According to studies conducted by the Substance Abuse and Mental Health Services Administration, 1 in 5 adolescents have had a serious mental health disorder in their lives, and suicide sadly is now the second leading cause of death for youths ages 15-24.
Knowing how deeply attached young people can be to technology, experts at The University of Texas at Austin are researching how artificial intelligence can support young people who are dealing with mental health issues.
“From text messages to posts on social media, there are algorithms that can process that language and detect behavioral patterns, even emotion and sentiment,” explains Professor S. Craig Watkins, founder of the Institute for Media Innovation in the Moody College of Communication.
Watkins has partnered with a team of graduate students from the School of Information (iSchool) to research the power of what they call “values-driven AI.” Their project explores how AI-powered technology can remove or reduce barriers for adolescents or young adults seeking mental health help. Barriers can include lack of general awareness of resources, affordability and access, as well as the stigma and shame that are often associated with mental health. Watkins’ involvement with Good Systems, a university-wide interdisciplinary research initiative that aims to improve AI to better reflect human values, informs the design and execution of the project.
“AI can analyze the content people create, the conversations they participate in, the communities they are connected to, and what information people search for. All these things can be indicators of the onset of mental health crises or of someone currently dealing with mental health issues,” says Watkins.
To bridge the gap from concept to reality, Watkins is aided by his iSchool students: Jingyi Cheng, Shashank Jain and Yuqing Chen. The iSchool offers advanced degrees in information studies, a multidisciplinary domain that includes user experience design — a plus for this project.
“Being such a sensitive topic,” said Jain, “we did not want to make any assumptions as designers.”
They are collaborating with mental health experts, child advocacy groups and, crucially, young people. “They obviously have as much if not more insight into their relationship to technology than anybody,” Jain says. “We need to be more transparent and assertive about incorporating more diverse perspectives, values and interests in terms of what AI can be and should be for society.”
Another issue they are researching is how the analysis of this personal information by AI introduces profound ethical questions. The health sector has dealt with issues of digital privacy for some time, as more and more technology platforms are built to help manage the delivery of health care. One of the issues the team is researching is how the introduction of AI or other technologies used to detect, track and analyze behavior patterns of younger populations, in particular, push the ethical conversation of digital privacy into new territory.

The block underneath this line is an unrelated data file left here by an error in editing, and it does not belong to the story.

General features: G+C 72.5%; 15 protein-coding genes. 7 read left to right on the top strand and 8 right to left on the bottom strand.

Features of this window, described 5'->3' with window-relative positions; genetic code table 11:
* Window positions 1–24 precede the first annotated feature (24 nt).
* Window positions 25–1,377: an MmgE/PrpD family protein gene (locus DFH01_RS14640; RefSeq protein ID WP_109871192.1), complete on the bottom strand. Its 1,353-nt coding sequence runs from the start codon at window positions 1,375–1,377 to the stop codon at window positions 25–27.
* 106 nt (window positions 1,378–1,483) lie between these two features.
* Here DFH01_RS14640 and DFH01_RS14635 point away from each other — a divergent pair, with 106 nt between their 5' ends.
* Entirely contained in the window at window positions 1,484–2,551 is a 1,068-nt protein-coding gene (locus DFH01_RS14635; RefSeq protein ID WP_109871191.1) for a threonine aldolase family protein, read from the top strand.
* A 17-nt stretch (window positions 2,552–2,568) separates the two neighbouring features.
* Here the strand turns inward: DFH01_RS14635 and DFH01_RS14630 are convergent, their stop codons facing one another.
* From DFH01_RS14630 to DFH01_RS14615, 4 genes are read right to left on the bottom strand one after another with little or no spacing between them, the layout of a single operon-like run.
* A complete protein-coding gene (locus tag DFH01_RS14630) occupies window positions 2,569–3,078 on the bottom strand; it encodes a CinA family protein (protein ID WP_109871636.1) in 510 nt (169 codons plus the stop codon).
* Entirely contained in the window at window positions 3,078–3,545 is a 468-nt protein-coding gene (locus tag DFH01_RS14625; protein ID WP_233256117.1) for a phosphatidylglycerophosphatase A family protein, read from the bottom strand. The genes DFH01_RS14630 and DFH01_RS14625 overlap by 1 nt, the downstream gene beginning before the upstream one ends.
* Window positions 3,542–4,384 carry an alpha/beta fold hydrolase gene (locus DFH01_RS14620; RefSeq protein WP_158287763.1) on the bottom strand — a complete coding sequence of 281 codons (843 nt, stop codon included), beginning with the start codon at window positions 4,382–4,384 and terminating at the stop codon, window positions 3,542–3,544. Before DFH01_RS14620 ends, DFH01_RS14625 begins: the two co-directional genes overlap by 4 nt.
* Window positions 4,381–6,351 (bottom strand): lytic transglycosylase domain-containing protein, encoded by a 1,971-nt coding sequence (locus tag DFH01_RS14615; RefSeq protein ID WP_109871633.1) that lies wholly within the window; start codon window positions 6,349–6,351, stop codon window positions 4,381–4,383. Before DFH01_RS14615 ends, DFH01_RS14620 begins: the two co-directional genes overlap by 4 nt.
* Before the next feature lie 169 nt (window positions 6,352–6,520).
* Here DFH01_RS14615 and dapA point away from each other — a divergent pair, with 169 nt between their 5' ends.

Watkin says that on one side of the issue is the need to protect the patient’s information. “If these are young children or teens, how do you respect their right to privacy? How do you respect their potential vulnerability?”
On the other side is the obligation to react to a patient’s need for help. If a person’s online behavior suggests suicidal ideation, for example, the life-or-death implications suggest an obligation to act. “If your technology signals that a young person is considering suicide or is engaged in suicidal ideation, there should likely be protocols to help intervene and provide them with the care they need,” he says.
The potential of AI-powered mental health support to improve access to care and increase early detection of mental illness, he says, warrants the effort to find the right balance on the issue.
“Like any kind of technology, AI will only transform mental health if it is infused with humanistic values,” said Dr. Octavio N. Martinez, Jr., executive director of the UT Hogg Foundation for Mental Health. “I’m very impressed with the efforts of Dr. Watkins and his team to ensure that happens.”
The “iterative” approach to this project starts with interviewing young people to understand the pain points in their mental health care experiences, designing solutions to address those pain points, testing those solutions with real users, and revising the design based on new information.
Watkins and his team will be field testing a mobile app prototype from late April to mid-May. The result of the field tests, which will involve users and mental health professionals, will guide subsequent iterations — culminating in a finished product sometime during the summer.